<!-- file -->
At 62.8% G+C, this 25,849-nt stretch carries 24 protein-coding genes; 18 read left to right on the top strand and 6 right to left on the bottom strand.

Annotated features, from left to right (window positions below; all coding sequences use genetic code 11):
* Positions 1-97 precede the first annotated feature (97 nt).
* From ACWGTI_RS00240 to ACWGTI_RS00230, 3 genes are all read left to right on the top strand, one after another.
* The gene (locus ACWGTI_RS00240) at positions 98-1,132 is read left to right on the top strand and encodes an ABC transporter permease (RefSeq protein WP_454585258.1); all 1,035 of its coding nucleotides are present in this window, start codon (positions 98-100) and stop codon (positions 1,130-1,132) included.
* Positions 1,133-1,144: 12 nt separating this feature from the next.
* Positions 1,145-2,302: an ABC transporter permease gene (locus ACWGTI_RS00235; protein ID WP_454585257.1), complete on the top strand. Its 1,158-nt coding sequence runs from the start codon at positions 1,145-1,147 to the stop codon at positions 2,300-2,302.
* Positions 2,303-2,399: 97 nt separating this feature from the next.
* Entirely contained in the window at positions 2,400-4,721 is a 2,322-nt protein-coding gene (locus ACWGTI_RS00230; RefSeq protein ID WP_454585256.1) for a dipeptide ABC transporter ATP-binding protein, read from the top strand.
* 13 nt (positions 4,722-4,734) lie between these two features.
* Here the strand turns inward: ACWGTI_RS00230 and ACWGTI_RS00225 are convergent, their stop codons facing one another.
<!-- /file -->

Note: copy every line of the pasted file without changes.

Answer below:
At 62.8% G+C, this 25,849-nt stretch carries 24 protein-coding genes; 18 read left to right on the top strand and 6 right to left on the bottom strand.

Annotated features, from left to right (window positions below; all coding sequences use genetic code 11):
* Positions 1-97 precede the first annotated feature (97 nt).
* From ACWGTI_RS00240 to ACWGTI_RS00230, 3 genes are all read left to right on the top strand, one after another.
* The gene (locus ACWGTI_RS00240) at positions 98-1,132 is read left to right on the top strand and encodes an ABC transporter permease (RefSeq protein WP_454585258.1); all 1,035 of its coding nucleotides are present in this window, start codon (positions 98-100) and stop codon (positions 1,130-1,132) included.
* Positions 1,133-1,144: 12 nt separating this feature from the next.
* Positions 1,145-2,302: an ABC transporter permease gene (locus ACWGTI_RS00235; protein ID WP_454585257.1), complete on the top strand. Its 1,158-nt coding sequence runs from the start codon at positions 1,145-1,147 to the stop codon at positions 2,300-2,302.
* Positions 2,303-2,399: 97 nt separating this feature from the next.
* Entirely contained in the window at positions 2,400-4,721 is a 2,322-nt protein-coding gene (locus ACWGTI_RS00230; RefSeq protein ID WP_454585256.1) for a dipeptide ABC transporter ATP-binding protein, read from the top strand.
* 13 nt (positions 4,722-4,734) lie between these two features.
* Here the strand turns inward: ACWGTI_RS00230 and ACWGTI_RS00225 are convergent, their stop codons facing one another.